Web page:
Posted on Friday 11th March 2011
With Alzheimer's and stroke high on the list of national health concerns, the University of Birmingham is launching a major public showcase of its cutting-edge research to help people understand how the brain works, and to find out what is being done to combat some of the major neurological threats.
Top scientists and academics from across the University will inspire the next generation of scientists and improve public understanding of the brain through a variety of demonstrations and discussions for the 16th annual International Brain Awareness Week.
Every March, this global campaign unites the efforts of universities, hospitals, patient groups, government agencies, schools, service organisations, and professional associates worldwide, to increase awareness of the progress and benefits of neurological research in a week-long celebration of the brain, which this year takes place between 14-20 March 2011.
The University of Birmingham has organised a series of events to engage public understanding of neuroscience, demonstrating the breadth and depth of brain expertise on campus, whilst making the research accessible to the general public.
Leading academics will deliver a week of evening lectures, taking place at Thinktank Theatre, exploring the following four areas:
• Epilepsy – activity seizing the brain
• Stroke – seeing the damage and helping the recovery
• Ataxias – motor dysfunctions of the small brain
• Robots – what they tell us about brain and intelligence
Teams of neuroscientists will also be visiting local secondary schools and delivering lunchtime presentations on a variety of neuroscience projects aimed at captivating the next generation of scientists.
The week-long celebration will culminate with the Festival of Neurosciences on Saturday 19 March, with a day of activities, displays and public demonstrations to bring the excitement of scientific progress to the public. Themes which will be explored include: illusions and realities of pain, eating your food and liking it and can we believe all that we see?
Event organiser, Dr Emil Toescu, a Senior Lecturer in Neuroscience at the School of Clinical and Experimental Medicine, commented:
“Following on the success of last year’s events, the range of Brain Awareness Week activities at the University of Birmingham has been expanded. It is my intention that, with the help of local neuroscientists and undergraduate and postgraduate students, we will provide an opportunity for the public at large to become more knowledgeable and aware of the biological basis of various neurological disorders and what we, the research community, are doing to address them.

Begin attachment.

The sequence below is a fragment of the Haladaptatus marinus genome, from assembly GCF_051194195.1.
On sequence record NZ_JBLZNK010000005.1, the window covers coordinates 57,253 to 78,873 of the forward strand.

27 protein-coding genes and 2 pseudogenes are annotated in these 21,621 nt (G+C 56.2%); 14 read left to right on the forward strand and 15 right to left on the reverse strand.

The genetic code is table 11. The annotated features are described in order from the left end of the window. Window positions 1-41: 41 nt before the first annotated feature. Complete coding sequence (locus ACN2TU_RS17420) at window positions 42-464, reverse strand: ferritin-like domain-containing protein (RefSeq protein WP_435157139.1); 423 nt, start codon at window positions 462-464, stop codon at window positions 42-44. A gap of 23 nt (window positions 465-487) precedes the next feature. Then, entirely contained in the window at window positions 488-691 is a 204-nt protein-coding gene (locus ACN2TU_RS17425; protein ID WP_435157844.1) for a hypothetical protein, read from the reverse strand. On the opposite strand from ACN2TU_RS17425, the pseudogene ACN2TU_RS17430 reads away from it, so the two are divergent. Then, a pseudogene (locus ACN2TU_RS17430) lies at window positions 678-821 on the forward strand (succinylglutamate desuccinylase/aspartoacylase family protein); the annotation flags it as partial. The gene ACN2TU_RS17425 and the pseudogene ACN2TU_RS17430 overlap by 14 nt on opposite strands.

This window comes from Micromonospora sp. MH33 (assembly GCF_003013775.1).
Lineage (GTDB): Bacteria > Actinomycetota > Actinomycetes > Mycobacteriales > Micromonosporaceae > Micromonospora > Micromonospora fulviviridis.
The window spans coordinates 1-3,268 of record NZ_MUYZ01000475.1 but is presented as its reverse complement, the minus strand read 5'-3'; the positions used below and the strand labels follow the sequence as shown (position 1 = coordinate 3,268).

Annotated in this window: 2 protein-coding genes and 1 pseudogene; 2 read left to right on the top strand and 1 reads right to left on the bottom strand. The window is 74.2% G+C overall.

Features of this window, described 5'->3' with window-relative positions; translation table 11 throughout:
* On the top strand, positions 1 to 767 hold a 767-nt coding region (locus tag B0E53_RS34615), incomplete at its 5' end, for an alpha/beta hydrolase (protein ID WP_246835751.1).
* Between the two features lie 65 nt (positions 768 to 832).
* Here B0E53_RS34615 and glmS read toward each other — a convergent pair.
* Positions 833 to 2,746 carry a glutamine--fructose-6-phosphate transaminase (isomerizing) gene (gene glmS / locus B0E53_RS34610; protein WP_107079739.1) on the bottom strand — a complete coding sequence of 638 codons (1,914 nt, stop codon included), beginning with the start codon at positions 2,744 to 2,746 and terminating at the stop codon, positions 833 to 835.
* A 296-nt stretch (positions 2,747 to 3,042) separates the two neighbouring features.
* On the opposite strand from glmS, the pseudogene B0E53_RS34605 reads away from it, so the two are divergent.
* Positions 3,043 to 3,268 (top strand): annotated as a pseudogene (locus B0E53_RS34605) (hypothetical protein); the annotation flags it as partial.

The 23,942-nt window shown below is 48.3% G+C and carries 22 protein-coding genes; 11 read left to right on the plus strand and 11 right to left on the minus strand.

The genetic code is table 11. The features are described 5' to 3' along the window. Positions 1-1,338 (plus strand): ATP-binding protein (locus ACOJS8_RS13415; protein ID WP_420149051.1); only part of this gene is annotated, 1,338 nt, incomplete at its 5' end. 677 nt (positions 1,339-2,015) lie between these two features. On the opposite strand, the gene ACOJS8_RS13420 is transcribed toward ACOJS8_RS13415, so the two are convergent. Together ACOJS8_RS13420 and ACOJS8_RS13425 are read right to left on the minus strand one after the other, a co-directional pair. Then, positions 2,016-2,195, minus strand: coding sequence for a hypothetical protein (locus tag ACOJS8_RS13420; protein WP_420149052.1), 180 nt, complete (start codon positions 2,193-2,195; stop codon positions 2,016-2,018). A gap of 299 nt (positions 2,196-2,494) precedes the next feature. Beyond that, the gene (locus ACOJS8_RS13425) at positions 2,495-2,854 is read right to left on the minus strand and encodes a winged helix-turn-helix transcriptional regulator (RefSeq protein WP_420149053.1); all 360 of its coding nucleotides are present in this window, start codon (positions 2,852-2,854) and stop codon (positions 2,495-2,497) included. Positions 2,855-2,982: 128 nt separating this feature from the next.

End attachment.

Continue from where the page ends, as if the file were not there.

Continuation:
“The Festival of science in the last day of the week will aim at reaching the whole of the community, providing hands-on experience, demonstrations and the possibility of direct discussions with neuroscientists, aimed at the young, old and everyone in between.”
National Brain Awareness Week is taking place from 14-20 March 2011. The University of Birmingham’s public lectures are all free to attend and will be held at the Thinktank Theatre, Millennium Point from 6.30-9pm. The Festival of Neuroscience on Saturday 19 March will also be held at Thinktank from 12-4pm.
For more information, please contact Dr Emil Toescu via tel: 0121 414 6927 or firstname.lastname@example.org.
Notes to Editors
Further media information: Amy Cory, University of Birmingham Press Office, tel: 0121 414 6029 or email@example.com.
One of the demonstrations taking place at the Festival of Neurosciences will illustrate that sensation can come from unexpected places:
• Dr Stuart Derbyshire, a Reader in the School of Psychology, is set to explore the illusions and realities of pain
• A volunteer will feel the sensation of stroking move from their own arm, which is being stroked whilst hidden, to a rubber arm that they see being stroked
• This strange experience exemplifies the connection between the brain, the eyes and the senses with the volunteer sensing the stroking coming from the rubber arm even though it is not their own, exemplifying the way in which the human brain can be fooled into thinking that an inanimate object is part of their body